When I got you to think of Christmas, ( go back and read if you need to ) I triggered your memory in different ways.
Using sound: the annoying jingle!
Imagery: large jolly man in red suit
We could also use smell.
If I could use scratch and sniff you would have got the aroma of cinnamon, turkey, oranges and spices.
If you think of a turkey just freshly out of the oven, steam rising and nicely browned and glistening, and that first slice into it, and you can see how moist and tender it is, and the smell increases.
I bet you now have too much saliva in your mouth! Do you?
If you do, you are also experiencing how I can change your physiology by getting you to think in certain ways. You will of course, be pulling from your own memory, and not mine, but the result is the same.
Your brain can do all of this, even though it is not real, just from how the memory has been stored in your brain.
Before explaining memory in more detail and it’s role in anxiety, I need to talk to you first about your negativity bias
As a human being, it is in your make up to be wired for the bad. It’s a ‘left over’ gift from how we evolved as humans. At one part in time, it was very functional, but not so useful now.
In a nutshell, it can cause you to over estimate a threat, to over estimate danger.
As our species evolved, you can think of those evolving to survive, as having brains that were a bit more alert to danger than those who did not thrive. The survivors
- over estimated possible danger
- under estimated what resources, such as food, were available to them
It is easy to see how this would have been very advantageous, if you were alert to every possible danger, and more desperate to secure food, than your more relaxed neighbour.
In a world were you had to hunt or be hunted. A world without our modern day comforts of house alarms, central heating and convenience foods, being on the lookout for danger, being always prepared for danger and ready to fight for food, increased your chances for survival.
People who were more tuned into the possible dangers – the possible negatives, survived. Paying more attention to the negatives increased your survival. Those who survived passed this on to their children and hence, the birth of the negativity bias which is still evident in us today.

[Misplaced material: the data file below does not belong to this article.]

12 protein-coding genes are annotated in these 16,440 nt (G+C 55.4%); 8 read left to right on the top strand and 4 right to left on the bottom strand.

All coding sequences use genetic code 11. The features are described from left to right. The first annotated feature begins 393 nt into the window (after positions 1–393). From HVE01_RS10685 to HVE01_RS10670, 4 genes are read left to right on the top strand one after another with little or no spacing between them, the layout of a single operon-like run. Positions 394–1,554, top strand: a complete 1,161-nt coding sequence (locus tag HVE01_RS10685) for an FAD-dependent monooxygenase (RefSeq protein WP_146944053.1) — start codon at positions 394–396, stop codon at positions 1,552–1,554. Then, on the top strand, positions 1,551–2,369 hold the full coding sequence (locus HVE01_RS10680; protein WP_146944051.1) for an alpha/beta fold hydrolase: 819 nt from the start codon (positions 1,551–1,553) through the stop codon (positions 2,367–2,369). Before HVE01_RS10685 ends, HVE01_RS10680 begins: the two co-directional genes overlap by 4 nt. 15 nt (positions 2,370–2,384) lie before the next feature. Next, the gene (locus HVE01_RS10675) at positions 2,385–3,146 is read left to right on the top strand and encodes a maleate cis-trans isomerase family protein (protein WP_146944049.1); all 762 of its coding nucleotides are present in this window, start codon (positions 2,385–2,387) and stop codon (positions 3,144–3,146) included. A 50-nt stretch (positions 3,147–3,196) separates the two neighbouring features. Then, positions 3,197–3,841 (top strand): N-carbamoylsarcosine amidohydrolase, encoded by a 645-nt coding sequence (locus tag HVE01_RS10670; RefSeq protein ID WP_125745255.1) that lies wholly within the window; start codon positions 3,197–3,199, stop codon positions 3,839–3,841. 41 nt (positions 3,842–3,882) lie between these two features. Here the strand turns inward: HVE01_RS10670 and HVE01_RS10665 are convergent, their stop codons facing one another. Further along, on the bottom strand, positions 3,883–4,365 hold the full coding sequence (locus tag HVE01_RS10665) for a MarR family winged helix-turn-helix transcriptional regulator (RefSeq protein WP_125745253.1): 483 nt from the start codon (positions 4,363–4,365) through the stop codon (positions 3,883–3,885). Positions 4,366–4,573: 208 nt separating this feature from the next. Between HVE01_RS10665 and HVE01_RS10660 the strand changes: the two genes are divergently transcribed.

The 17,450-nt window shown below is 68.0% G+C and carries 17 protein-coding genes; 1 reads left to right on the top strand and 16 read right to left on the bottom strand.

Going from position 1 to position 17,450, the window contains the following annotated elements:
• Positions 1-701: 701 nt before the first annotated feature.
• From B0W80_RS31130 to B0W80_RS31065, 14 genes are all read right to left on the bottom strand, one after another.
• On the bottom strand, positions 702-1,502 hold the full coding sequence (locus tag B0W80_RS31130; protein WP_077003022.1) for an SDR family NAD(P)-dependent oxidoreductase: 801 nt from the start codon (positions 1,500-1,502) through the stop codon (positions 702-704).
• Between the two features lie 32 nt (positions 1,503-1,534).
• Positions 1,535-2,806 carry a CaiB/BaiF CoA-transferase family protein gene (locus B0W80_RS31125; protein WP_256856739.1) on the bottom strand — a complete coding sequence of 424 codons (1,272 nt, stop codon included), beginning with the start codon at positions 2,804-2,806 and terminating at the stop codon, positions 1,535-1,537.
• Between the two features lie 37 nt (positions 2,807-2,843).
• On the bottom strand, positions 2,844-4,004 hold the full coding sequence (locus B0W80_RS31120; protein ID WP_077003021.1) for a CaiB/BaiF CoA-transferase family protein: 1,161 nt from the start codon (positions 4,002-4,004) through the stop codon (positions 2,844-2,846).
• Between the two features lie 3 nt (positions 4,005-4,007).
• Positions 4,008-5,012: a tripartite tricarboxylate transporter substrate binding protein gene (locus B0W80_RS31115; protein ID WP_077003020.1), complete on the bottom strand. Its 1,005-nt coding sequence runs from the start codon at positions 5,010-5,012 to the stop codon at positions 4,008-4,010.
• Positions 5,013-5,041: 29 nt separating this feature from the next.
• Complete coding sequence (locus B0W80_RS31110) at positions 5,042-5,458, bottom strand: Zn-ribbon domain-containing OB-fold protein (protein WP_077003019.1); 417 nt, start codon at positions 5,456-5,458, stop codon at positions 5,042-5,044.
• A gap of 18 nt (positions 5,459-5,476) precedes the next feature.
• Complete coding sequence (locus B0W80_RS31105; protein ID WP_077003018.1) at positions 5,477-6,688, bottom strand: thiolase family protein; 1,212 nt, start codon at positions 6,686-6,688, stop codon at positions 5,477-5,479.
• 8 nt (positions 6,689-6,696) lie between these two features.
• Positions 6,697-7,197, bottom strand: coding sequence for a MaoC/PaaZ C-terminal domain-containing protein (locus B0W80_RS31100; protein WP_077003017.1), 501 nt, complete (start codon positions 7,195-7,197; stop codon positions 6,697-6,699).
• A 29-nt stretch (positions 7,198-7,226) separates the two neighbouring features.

The problem with it today, is that it can result in some ‘mistakes’ in how you quickly interpret events.
The video showed a quick and dirty snapshot of what your brain can do. Always on the lookout for possible danger, if you see something out of the corner of your eye, your brain does a quick search to see if it matches anything stored in your memory that may harm you.
It does this before rational thought is engaged. You are prepared to fight. You get a rush of stress before your thinking brain has had time to catch up and realise it is just a kitten. You experienced fast, automatic reactions just like the quick associations you made when I steered you toward thinking about Christmas.
To start this course, for one week, I want you to practice slowing things down.
Have a watch of the video. It will mention mindfulness, but don’t worry about that too much at the moment. I shall cover mindfulness in depth later. (yep, we shall be looking at your brain on meditation!)
Some people respond better to music to help them slow things down. If you fall into this category, I have you covered. My partner (a classically trained musician) and I have been working together for the past year looking at the impact of music on your emotions.
The following mp3 has been specifically engineered to help with relaxation and is free for you to download now.
[memberful_download_link download=’821-classical-relaxation’]Download file[/memberful_download_link]
Next: How Your Brain Learns